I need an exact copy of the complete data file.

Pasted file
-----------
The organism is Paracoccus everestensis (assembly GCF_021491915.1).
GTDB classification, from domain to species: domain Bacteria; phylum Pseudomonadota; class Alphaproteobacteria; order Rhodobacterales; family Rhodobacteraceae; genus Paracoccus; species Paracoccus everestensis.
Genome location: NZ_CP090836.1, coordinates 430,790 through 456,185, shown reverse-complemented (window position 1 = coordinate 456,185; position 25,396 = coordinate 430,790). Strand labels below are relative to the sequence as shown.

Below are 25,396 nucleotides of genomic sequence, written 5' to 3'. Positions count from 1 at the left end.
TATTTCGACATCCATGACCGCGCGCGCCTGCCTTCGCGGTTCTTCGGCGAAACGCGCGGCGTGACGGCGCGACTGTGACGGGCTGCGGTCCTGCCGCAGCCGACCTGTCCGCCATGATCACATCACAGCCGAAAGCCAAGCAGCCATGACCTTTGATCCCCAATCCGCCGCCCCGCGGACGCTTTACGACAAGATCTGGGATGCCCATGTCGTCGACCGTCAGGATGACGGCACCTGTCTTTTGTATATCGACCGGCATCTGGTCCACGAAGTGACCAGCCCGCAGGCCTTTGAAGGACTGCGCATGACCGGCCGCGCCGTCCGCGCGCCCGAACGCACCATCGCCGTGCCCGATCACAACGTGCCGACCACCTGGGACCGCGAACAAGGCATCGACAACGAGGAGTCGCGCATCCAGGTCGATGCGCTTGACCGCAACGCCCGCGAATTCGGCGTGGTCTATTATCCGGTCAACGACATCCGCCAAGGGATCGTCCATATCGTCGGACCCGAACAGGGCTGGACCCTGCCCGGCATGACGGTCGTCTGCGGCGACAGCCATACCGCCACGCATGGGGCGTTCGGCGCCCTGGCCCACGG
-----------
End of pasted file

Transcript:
The organism is Paracoccus everestensis (assembly GCF_021491915.1).
GTDB classification, from domain to species: domain Bacteria; phylum Pseudomonadota; class Alphaproteobacteria; order Rhodobacterales; family Rhodobacteraceae; genus Paracoccus; species Paracoccus everestensis.
Genome location: NZ_CP090836.1, coordinates 430,790 through 456,185, shown reverse-complemented (window position 1 = coordinate 456,185; position 25,396 = coordinate 430,790). Strand labels below are relative to the sequence as shown.

Below are 25,396 nucleotides of genomic sequence, written 5' to 3'. Positions count from 1 at the left end.
TATTTCGACATCCATGACCGCGCGCGCCTGCCTTCGCGGTTCTTCGGCGAAACGCGCGGCGTGACGGCGCGACTGTGACGGGCTGCGGTCCTGCCGCAGCCGACCTGTCCGCCATGATCACATCACAGCCGAAAGCCAAGCAGCCATGACCTTTGATCCCCAATCCGCCGCCCCGCGGACGCTTTACGACAAGATCTGGGATGCCCATGTCGTCGACCGTCAGGATGACGGCACCTGTCTTTTGTATATCGACCGGCATCTGGTCCACGAAGTGACCAGCCCGCAGGCCTTTGAAGGACTGCGCATGACCGGCCGCGCCGTCCGCGCGCCCGAACGCACCATCGCCGTGCCCGATCACAACGTGCCGACCACCTGGGACCGCGAACAAGGCATCGACAACGAGGAGTCGCGCATCCAGGTCGATGCGCTTGACCGCAACGCCCGCGAATTCGGCGTGGTCTATTATCCGGTCAACGACATCCGCCAAGGGATCGTCCATATCGTCGGACCCGAACAGGGCTGGACCCTGCCCGGCATGACGGTCGTCTGCGGCGACAGCCATACCGCCACGCATGGGGCGTTCGGCGCCCTGGCCCACGG